30 Years of Economic Transformation in CEE: Key Five Lessons For Belarus
Here are the links to our latest publications on the economic situation in Belarus:
CASE Working Paper No. 11: 30 Years of Economic Transformation in CEE: Key Five Lessons For Belarus
Feedback from the Central and Eastern European countries may be very useful for Belarus at this point. Today, 30 years after the beginning of the economic transformation, the relative welfare level in all the post-socialist countries of Central and Eastern Europe is higher than in the so-called times of socialism. Despite not being a completely homogeneous group, the CEE countries share a common experience of economic transition. Evidently, countries that started reforms earlier and acted consistently and fast achieved the greatest successes. The continuous development of the institutional environment and structural competitiveness has been a key element of the CEE economic transition, ensuring convergence with the Western European economies. Poland was a pioneer of economic transformation that started in 1989, and it achieved one of the best economic and social results among almost 30 post-socialist countries. The institutional component of the Polish economic reforms proved to be of the most long-term nature, both in terms of implementation and effects, still ongoing nowadays.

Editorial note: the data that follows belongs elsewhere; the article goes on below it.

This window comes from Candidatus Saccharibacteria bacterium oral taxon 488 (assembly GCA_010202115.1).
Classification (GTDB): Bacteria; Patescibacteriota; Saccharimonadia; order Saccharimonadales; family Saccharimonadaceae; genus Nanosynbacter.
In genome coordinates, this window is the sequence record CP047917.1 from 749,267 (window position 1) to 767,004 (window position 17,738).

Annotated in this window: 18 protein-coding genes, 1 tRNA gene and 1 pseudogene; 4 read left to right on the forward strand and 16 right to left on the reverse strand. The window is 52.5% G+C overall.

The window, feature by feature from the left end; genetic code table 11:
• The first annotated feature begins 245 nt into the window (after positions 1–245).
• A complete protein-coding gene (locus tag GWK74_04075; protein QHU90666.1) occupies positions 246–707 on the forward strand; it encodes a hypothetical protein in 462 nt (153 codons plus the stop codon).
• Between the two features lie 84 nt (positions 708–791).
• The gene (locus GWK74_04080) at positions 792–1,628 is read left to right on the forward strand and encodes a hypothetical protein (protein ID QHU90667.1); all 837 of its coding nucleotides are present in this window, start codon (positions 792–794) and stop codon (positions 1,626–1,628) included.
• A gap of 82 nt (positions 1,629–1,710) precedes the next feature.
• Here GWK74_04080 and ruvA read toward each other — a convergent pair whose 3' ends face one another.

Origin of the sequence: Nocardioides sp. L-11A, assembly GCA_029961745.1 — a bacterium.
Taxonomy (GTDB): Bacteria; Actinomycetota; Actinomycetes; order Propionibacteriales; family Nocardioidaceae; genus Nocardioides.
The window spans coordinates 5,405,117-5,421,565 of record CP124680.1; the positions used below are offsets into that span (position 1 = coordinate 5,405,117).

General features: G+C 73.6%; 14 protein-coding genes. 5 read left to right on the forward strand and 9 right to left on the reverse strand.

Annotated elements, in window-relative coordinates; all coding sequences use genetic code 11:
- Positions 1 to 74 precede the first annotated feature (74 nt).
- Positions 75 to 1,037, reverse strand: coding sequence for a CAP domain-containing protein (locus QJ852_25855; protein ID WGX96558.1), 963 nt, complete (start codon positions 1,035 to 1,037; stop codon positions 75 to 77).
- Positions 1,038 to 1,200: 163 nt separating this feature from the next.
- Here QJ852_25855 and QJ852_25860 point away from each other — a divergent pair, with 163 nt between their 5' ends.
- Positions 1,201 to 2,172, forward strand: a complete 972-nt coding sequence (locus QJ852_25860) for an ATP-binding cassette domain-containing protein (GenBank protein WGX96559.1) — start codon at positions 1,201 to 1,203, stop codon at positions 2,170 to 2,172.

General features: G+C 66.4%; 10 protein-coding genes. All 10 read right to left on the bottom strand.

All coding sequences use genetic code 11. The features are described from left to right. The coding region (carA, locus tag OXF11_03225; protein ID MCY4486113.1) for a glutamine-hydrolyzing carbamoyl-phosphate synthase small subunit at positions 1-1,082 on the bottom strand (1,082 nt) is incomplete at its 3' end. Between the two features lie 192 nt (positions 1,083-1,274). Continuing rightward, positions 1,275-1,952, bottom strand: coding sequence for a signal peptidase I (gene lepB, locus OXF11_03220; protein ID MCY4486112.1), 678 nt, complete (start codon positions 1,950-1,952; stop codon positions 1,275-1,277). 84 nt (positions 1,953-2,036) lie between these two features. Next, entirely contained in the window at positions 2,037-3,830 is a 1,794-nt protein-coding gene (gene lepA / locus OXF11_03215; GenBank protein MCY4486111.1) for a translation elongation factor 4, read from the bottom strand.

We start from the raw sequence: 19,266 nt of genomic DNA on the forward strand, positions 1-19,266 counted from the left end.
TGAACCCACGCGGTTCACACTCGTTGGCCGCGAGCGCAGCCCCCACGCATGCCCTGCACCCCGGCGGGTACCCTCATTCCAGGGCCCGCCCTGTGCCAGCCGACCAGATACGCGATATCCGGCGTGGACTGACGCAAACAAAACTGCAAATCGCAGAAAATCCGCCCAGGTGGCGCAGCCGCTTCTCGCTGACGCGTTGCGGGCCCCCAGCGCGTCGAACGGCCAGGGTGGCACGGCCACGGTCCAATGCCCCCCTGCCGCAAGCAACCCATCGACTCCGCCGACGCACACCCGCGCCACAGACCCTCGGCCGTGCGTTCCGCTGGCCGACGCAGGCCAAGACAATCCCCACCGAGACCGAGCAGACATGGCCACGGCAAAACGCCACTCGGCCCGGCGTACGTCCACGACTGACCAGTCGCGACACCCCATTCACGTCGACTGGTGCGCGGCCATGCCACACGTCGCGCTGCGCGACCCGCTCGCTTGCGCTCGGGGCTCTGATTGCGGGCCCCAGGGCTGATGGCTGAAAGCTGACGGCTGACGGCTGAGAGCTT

Read also CASE Working Paper No. 12: The evolution of Belarusian public sector: From command economy to state capitalism?
Belarus was among the few post-communist countries to resign from comprehensive market reforms and attempt to improve the efficiency of the economy through administrative means, leaving market mechanisms only an auxiliary role. Since its inception, the ‘Belarusian economic model’ has undergone several revisions of a de-statisation and de-regulation kind, but still the Belarusian economy remains dominated by the state. This paper analyses the characteristic features of the Belarusian economic system – especially those related to the public sector – as well as its evolution over time during the period following its independence. The paper concludes that during the post-Soviet period, the Belarusian economy evolved from a quasi-Soviet system based on state property, state planning, support to inefficient enterprises and the massive redistribution of funds to a more flexible hybrid model where the public sector still remains the core of the economy. The case of Belarus shows that presently there is no appropriate theoretical perspective which, in an unmodified form, could be applied to study this type of economic system. Therefore, a new perspective based on an already existing but updated approach or a multidisciplinary approach that incorporates the duality of the Belarusian economy is required.